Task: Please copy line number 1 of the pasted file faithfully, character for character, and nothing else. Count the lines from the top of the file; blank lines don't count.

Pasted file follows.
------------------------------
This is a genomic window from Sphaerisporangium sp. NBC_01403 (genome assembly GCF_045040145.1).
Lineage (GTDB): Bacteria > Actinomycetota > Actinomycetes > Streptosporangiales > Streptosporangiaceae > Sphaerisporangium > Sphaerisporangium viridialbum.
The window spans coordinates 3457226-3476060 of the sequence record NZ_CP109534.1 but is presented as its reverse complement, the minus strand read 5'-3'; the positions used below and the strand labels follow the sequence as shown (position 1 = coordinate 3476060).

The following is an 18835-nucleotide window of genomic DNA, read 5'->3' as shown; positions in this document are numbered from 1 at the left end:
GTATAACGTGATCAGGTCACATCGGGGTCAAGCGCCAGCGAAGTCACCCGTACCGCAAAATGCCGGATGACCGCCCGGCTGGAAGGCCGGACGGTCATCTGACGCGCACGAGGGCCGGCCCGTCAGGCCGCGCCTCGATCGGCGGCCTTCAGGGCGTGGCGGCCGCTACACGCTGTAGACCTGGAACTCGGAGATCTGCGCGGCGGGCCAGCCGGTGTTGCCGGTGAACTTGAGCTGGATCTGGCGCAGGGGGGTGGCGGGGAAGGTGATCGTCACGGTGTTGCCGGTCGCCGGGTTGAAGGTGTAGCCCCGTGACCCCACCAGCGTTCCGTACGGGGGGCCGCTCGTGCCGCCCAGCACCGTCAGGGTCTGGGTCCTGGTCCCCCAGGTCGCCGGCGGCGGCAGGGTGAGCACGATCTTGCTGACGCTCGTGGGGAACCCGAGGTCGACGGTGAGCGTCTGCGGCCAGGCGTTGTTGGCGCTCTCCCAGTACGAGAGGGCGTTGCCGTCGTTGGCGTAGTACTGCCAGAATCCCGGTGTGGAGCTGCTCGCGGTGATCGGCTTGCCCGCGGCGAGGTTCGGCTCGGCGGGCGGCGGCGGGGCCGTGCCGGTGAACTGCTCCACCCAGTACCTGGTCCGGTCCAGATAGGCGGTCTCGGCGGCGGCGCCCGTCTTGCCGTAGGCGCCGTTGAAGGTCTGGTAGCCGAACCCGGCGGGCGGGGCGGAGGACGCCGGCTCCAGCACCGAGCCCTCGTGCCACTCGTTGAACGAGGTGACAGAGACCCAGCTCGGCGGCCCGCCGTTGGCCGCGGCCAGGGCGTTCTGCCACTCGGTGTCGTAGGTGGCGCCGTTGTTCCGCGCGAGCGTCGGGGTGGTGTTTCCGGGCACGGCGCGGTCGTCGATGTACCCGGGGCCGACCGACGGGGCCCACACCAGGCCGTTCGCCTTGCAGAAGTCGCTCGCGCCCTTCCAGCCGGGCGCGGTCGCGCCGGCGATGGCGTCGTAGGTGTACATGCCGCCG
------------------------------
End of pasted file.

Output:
This is a genomic window from Sphaerisporangium sp. NBC_01403 (genome assembly GCF_045040145.1).